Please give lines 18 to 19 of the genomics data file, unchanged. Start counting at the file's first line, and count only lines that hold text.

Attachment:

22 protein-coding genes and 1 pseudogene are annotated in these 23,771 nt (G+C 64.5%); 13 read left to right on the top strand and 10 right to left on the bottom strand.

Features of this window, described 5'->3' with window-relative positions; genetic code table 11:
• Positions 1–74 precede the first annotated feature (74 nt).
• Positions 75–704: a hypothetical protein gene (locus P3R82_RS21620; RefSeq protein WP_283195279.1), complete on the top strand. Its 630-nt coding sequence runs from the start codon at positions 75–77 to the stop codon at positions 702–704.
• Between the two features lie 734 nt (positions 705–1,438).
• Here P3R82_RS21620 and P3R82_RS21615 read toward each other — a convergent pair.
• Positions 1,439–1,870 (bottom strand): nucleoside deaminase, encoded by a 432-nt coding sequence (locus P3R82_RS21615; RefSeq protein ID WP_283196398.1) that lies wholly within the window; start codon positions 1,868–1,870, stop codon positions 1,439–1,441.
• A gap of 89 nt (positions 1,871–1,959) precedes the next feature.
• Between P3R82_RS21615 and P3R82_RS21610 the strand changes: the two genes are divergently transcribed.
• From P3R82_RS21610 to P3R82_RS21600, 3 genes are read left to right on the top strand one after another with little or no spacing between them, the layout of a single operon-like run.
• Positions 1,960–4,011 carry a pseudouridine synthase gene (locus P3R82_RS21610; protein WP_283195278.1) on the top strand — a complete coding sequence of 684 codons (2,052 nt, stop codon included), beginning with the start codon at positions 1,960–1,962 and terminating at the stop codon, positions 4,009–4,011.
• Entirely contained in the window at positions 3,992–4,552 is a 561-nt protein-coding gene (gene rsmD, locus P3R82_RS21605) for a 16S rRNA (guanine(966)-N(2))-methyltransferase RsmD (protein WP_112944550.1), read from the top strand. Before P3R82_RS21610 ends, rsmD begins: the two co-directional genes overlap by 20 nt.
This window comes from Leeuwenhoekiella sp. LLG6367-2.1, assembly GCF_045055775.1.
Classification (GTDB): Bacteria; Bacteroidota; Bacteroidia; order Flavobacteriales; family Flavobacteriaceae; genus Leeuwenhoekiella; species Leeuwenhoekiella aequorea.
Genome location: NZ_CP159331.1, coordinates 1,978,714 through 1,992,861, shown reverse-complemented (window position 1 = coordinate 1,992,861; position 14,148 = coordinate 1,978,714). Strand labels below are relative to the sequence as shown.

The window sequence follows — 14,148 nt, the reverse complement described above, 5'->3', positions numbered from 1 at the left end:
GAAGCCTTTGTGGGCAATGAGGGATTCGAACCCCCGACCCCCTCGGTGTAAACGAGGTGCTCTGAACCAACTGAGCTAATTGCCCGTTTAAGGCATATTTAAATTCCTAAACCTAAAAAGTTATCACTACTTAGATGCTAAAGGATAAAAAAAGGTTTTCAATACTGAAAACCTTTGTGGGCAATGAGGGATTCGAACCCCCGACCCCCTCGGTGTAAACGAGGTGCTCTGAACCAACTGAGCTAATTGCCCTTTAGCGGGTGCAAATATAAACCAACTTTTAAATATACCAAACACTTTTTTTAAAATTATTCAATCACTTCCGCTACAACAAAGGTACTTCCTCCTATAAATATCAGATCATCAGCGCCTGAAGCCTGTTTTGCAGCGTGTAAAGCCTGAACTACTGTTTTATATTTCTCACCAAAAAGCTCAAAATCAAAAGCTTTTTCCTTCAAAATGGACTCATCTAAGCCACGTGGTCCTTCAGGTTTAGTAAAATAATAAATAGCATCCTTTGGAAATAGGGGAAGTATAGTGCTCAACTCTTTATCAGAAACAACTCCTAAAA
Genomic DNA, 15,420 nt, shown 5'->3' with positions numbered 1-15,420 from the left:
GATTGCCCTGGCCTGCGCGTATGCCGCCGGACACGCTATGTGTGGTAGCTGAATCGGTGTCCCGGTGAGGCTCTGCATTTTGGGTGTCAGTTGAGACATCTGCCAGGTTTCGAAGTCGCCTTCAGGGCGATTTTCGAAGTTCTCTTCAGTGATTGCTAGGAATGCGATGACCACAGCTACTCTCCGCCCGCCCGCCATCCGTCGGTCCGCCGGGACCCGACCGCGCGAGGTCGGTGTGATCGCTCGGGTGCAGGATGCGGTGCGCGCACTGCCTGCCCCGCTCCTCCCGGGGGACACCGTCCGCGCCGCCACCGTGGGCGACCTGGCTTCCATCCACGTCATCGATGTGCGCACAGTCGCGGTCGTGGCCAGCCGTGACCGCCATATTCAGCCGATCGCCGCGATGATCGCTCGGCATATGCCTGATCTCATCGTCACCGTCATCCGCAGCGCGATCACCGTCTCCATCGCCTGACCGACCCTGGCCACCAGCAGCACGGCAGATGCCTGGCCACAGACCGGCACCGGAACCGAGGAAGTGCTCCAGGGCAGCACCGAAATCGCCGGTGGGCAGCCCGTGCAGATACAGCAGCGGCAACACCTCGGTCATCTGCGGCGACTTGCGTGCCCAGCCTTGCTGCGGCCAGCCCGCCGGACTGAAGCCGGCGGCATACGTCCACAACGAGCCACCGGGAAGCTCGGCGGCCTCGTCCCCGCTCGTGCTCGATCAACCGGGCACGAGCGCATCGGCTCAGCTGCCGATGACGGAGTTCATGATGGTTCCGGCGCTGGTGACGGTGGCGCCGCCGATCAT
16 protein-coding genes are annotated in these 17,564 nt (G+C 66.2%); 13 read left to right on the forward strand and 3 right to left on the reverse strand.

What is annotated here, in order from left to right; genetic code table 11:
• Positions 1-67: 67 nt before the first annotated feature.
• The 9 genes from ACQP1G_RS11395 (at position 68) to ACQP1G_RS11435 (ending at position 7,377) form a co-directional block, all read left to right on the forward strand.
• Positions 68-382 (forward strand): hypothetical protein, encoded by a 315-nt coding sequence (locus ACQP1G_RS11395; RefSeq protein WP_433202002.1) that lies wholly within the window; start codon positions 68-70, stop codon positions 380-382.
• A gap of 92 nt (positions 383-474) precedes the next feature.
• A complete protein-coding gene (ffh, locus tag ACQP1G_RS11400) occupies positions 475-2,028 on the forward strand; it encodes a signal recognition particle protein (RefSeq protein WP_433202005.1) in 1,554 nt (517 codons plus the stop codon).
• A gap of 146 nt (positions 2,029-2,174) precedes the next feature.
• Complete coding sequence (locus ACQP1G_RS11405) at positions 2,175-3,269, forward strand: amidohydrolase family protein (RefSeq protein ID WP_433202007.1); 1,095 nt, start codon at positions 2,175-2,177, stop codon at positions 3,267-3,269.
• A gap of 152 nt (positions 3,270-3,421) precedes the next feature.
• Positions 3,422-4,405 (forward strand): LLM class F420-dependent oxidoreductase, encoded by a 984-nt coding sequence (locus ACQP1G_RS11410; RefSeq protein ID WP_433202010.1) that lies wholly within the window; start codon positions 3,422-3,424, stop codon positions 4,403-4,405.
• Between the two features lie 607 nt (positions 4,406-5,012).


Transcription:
Genomic DNA, 15,420 nt, shown 5'->3' with positions numbered 1-15,420 from the left:
GATTGCCCTGGCCTGCGCGTATGCCGCCGGACACGCTATGTGTGGTAGCTGAATCGGTGTCCCGGTGAGGCTCTGCATTTTGGGTGTCAGTTGAGACATCTGCCAGGTTTCGAAGTCGCCTTCAGGGCGATTTTCGAAGTTCTCTTCAGTGATTGCTAGGAATGCGATGACCACAGCTACTCTCCGCCCGCCCGCCATCCGTCGGTCCGCCGGGACCCGACCGCGCGAGGTCGGTGTGATCGCTCGGGTGCAGGATGCGGTGCGCGCACTGCCTGCCCCGCTCCTCCCGGGGGACACCGTCCGCGCCGCCACCGTGGGCGACCTGGCTTCCATCCACGTCATCGATGTGCGCACAGTCGCGGTCGTGGCCAGCCGTGACCGCCATATTCAGCCGATCGCCGCGATGATCGCTCGGCATATGCCTGATCTCATCGTCACCGTCATCCGCAGCGCGATCACCGTCTCCATCGCCTGACCGACCCTGGCCACCAGCAGCACGGCAGATGCCTGGCCACAGACCGGCACCGGAACCGAGGAAGTGCTCCAGGGCAGCACCGAAATCGCCGGTGGGCAGCCCGTGCAGATACAGCAGCGGCAACACCTCGGTCATCTGCGGCGACTTGCGTGCCCAGCCTTGCTGCGGCCAGCCCGCCGGACTGAAGCCGGCGGCATACGTCCACAACGAGCCACCGGGAAGCTCGGCGGCCTCGTCCCCGCTCGTGCTCGATCAACCGGGCACGAGCGCATCGGCTCAGCTGCCGATGACGGAGTTCATGATGGTTCCGGCGCTGGTGACGGTGGCGCCGCCGATCAT